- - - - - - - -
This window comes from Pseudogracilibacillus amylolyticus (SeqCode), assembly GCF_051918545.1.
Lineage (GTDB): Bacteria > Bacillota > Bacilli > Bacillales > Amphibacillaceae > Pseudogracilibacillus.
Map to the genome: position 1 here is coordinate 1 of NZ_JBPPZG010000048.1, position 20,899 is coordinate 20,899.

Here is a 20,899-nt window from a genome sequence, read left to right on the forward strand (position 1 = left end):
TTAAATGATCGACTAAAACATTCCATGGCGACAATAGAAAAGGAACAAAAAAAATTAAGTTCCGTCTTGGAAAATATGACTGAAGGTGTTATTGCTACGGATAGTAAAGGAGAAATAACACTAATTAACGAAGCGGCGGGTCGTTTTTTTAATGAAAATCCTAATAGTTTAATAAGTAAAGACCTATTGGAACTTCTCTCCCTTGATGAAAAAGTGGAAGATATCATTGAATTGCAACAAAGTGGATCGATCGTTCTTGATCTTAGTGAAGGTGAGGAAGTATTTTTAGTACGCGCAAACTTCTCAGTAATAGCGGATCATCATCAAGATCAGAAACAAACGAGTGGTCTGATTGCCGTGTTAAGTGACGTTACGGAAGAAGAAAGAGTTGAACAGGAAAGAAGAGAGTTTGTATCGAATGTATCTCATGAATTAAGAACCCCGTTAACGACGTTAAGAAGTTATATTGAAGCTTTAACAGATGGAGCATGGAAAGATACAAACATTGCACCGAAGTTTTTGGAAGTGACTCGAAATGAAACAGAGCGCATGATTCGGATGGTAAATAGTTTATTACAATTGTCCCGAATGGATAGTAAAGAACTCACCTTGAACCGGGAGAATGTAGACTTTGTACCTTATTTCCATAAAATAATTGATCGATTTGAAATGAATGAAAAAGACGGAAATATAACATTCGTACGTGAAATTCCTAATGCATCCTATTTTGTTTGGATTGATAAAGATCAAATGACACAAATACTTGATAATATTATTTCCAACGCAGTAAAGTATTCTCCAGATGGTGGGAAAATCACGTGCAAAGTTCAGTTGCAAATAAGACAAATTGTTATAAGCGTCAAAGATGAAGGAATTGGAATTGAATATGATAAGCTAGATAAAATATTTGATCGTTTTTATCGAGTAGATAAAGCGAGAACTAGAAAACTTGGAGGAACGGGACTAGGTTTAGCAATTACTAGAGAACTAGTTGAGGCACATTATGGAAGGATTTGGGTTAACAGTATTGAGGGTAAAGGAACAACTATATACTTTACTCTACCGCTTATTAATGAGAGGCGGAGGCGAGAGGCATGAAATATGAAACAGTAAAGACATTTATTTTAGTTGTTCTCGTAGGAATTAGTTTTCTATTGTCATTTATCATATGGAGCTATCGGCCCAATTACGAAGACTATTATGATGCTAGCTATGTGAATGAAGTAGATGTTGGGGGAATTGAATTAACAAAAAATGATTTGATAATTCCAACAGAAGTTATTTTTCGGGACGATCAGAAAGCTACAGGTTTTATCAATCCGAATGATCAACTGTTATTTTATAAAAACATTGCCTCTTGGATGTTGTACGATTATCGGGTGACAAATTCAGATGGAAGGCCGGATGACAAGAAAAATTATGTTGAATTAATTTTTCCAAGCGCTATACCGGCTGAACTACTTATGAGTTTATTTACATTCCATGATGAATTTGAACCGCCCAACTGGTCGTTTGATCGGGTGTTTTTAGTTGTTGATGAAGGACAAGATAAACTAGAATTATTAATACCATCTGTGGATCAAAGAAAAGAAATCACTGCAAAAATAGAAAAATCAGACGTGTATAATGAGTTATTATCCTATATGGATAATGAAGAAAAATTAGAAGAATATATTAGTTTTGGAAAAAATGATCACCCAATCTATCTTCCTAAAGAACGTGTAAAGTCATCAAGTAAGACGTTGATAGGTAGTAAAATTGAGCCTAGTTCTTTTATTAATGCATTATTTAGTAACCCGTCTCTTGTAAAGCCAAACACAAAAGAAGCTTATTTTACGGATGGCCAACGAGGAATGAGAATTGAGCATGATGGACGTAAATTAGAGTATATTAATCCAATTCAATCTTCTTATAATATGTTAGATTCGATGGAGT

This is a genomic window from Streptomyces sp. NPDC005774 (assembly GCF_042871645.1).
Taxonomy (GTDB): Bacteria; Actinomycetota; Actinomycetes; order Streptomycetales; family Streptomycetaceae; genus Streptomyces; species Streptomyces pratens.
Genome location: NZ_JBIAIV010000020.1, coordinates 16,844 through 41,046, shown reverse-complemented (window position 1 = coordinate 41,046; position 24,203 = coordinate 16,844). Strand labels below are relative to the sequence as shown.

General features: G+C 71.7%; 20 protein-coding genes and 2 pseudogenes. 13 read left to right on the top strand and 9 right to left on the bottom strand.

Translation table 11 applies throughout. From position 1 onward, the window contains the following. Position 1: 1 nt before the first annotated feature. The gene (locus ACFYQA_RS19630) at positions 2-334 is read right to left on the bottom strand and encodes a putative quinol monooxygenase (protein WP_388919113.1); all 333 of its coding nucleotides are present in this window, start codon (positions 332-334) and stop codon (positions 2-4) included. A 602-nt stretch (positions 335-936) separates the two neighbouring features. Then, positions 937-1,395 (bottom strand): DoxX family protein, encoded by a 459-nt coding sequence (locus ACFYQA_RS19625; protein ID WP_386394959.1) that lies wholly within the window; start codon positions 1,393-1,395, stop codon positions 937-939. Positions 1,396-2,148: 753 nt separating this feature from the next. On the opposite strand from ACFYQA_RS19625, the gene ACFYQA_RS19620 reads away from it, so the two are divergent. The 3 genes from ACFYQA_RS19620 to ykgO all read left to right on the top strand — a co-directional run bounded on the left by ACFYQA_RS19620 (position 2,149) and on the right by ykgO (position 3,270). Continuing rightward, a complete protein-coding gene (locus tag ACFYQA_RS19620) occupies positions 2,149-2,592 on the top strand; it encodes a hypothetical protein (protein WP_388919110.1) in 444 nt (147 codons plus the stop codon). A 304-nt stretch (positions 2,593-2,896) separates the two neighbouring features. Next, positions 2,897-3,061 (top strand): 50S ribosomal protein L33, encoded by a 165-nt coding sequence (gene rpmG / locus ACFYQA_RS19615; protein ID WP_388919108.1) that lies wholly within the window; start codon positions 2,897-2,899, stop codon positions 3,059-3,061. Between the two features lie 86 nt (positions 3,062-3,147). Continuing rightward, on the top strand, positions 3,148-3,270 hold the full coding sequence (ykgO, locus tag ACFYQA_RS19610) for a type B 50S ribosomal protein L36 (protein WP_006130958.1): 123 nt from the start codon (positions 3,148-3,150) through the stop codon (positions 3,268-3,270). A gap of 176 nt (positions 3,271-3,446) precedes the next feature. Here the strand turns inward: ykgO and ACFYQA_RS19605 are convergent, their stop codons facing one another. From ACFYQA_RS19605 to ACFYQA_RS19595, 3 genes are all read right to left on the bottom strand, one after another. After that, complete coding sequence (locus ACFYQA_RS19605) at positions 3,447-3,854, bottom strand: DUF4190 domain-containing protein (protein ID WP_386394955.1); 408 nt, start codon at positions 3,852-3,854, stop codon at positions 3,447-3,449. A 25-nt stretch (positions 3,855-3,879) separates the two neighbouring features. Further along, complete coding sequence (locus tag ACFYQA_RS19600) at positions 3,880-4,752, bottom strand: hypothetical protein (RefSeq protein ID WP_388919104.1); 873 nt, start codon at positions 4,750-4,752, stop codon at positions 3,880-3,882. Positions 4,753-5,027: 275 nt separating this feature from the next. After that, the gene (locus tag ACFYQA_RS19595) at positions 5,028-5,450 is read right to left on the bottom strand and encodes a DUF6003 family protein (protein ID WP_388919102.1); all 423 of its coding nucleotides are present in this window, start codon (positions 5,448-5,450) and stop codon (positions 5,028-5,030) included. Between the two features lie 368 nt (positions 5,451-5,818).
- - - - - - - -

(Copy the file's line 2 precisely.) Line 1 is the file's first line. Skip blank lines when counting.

Lineage (GTDB): Bacteria > Bacillota > Bacilli > Bacillales > Amphibacillaceae > Pseudogracilibacillus.